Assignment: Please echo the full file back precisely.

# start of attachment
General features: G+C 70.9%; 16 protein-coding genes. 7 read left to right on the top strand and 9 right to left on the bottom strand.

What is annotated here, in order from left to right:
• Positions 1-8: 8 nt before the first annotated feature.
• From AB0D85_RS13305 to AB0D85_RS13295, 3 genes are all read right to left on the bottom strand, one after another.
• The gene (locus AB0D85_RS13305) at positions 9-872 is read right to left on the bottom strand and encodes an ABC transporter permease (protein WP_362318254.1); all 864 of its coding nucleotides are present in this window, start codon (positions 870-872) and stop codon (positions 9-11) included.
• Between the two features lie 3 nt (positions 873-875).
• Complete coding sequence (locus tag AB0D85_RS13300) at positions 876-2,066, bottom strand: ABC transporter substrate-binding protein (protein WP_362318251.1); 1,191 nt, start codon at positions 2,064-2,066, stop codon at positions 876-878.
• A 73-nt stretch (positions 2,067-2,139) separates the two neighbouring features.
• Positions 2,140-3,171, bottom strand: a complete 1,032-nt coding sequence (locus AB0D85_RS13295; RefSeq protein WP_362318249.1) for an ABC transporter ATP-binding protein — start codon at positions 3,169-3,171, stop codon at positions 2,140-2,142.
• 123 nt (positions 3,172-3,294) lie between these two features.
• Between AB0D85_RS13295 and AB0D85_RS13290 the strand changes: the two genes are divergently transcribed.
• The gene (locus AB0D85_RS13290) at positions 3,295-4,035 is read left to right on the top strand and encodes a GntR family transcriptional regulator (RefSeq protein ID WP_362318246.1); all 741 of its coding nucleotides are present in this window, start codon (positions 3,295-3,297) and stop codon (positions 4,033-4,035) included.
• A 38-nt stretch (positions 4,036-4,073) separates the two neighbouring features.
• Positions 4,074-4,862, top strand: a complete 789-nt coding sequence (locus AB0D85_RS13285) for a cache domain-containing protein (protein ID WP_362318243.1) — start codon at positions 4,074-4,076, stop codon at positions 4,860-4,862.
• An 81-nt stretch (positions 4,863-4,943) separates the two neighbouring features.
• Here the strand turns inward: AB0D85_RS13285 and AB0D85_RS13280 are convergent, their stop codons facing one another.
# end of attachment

General features: G+C 70.9%; 16 protein-coding genes. 7 read left to right on the top strand and 9 right to left on the bottom strand.

What is annotated here, in order from left to right:
• Positions 1-8: 8 nt before the first annotated feature.
• From AB0D85_RS13305 to AB0D85_RS13295, 3 genes are all read right to left on the bottom strand, one after another.
• The gene (locus AB0D85_RS13305) at positions 9-872 is read right to left on the bottom strand and encodes an ABC transporter permease (protein WP_362318254.1); all 864 of its coding nucleotides are present in this window, start codon (positions 870-872) and stop codon (positions 9-11) included.
• Between the two features lie 3 nt (positions 873-875).
• Complete coding sequence (locus tag AB0D85_RS13300) at positions 876-2,066, bottom strand: ABC transporter substrate-binding protein (protein WP_362318251.1); 1,191 nt, start codon at positions 2,064-2,066, stop codon at positions 876-878.
• A 73-nt stretch (positions 2,067-2,139) separates the two neighbouring features.
• Positions 2,140-3,171, bottom strand: a complete 1,032-nt coding sequence (locus AB0D85_RS13295; RefSeq protein WP_362318249.1) for an ABC transporter ATP-binding protein — start codon at positions 3,169-3,171, stop codon at positions 2,140-2,142.
• 123 nt (positions 3,172-3,294) lie between these two features.
• Between AB0D85_RS13295 and AB0D85_RS13290 the strand changes: the two genes are divergently transcribed.
• The gene (locus AB0D85_RS13290) at positions 3,295-4,035 is read left to right on the top strand and encodes a GntR family transcriptional regulator (RefSeq protein ID WP_362318246.1); all 741 of its coding nucleotides are present in this window, start codon (positions 3,295-3,297) and stop codon (positions 4,033-4,035) included.
• A 38-nt stretch (positions 4,036-4,073) separates the two neighbouring features.
• Positions 4,074-4,862, top strand: a complete 789-nt coding sequence (locus AB0D85_RS13285) for a cache domain-containing protein (protein ID WP_362318243.1) — start codon at positions 4,074-4,076, stop codon at positions 4,860-4,862.
• An 81-nt stretch (positions 4,863-4,943) separates the two neighbouring features.
• Here the strand turns inward: AB0D85_RS13285 and AB0D85_RS13280 are convergent, their stop codons facing one another.